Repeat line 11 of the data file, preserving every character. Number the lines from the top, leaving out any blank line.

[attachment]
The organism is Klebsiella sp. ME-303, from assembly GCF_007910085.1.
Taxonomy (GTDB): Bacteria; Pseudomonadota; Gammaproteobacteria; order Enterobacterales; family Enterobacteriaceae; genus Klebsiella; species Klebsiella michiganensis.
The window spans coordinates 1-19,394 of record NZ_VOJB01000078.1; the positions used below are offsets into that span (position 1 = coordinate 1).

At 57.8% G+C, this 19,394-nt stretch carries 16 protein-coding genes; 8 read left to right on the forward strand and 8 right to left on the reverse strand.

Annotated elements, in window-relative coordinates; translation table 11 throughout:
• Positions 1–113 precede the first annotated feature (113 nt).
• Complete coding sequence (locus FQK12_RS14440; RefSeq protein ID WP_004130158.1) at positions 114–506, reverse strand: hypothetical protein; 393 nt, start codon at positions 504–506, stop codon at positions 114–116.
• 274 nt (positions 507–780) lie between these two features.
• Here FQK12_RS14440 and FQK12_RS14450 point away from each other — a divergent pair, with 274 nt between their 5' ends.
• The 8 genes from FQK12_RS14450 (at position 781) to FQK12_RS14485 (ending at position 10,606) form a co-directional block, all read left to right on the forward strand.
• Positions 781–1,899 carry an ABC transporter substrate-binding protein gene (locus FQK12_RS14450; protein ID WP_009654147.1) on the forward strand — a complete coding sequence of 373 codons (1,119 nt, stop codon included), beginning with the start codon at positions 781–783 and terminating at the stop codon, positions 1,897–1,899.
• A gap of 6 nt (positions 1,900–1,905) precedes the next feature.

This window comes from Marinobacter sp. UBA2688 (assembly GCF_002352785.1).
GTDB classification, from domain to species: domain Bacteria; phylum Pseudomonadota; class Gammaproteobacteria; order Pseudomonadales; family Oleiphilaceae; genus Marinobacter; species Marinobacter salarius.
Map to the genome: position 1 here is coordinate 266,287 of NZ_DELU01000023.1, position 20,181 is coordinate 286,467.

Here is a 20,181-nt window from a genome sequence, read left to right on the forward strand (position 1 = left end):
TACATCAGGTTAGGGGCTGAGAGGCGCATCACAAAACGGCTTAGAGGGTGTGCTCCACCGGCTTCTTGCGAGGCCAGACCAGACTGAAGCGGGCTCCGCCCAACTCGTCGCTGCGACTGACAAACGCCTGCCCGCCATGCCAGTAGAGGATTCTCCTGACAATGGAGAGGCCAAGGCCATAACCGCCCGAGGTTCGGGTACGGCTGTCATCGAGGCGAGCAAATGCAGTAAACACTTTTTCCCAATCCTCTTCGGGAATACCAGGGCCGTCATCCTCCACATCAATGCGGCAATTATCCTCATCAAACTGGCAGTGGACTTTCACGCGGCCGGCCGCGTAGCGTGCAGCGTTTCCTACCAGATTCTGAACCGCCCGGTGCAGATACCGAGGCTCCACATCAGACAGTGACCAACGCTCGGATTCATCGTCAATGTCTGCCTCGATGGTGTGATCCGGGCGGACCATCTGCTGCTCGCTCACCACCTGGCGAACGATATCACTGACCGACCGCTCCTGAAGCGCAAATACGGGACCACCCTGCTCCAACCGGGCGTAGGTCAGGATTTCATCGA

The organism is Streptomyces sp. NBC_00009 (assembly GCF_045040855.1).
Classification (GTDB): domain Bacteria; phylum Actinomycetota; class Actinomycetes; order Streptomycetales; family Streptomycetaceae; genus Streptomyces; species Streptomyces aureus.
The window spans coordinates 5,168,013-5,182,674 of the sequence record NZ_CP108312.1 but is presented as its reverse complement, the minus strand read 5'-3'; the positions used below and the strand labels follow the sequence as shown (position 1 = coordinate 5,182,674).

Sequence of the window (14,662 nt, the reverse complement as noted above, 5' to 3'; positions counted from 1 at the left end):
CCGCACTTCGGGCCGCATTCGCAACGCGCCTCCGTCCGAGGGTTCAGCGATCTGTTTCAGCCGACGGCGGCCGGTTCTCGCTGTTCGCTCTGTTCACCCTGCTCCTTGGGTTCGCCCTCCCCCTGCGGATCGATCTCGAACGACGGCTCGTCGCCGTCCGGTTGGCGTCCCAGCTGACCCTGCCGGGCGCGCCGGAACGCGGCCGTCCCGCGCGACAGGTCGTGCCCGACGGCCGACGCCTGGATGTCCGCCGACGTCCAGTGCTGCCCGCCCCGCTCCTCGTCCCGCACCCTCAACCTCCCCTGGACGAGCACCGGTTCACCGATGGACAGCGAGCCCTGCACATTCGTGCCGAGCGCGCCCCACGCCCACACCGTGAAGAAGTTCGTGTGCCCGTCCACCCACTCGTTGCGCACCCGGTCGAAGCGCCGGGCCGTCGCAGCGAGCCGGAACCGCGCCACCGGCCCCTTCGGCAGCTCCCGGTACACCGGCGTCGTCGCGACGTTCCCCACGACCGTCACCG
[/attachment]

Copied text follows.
• Positions 781–1,899 carry an ABC transporter substrate-binding protein gene (locus FQK12_RS14450; protein ID WP_009654147.1) on the forward strand — a complete coding sequence of 373 codons (1,119 nt, stop codon included), beginning with the start codon at positions 781–783 and terminating at the stop codon, positions 1,897–1,899.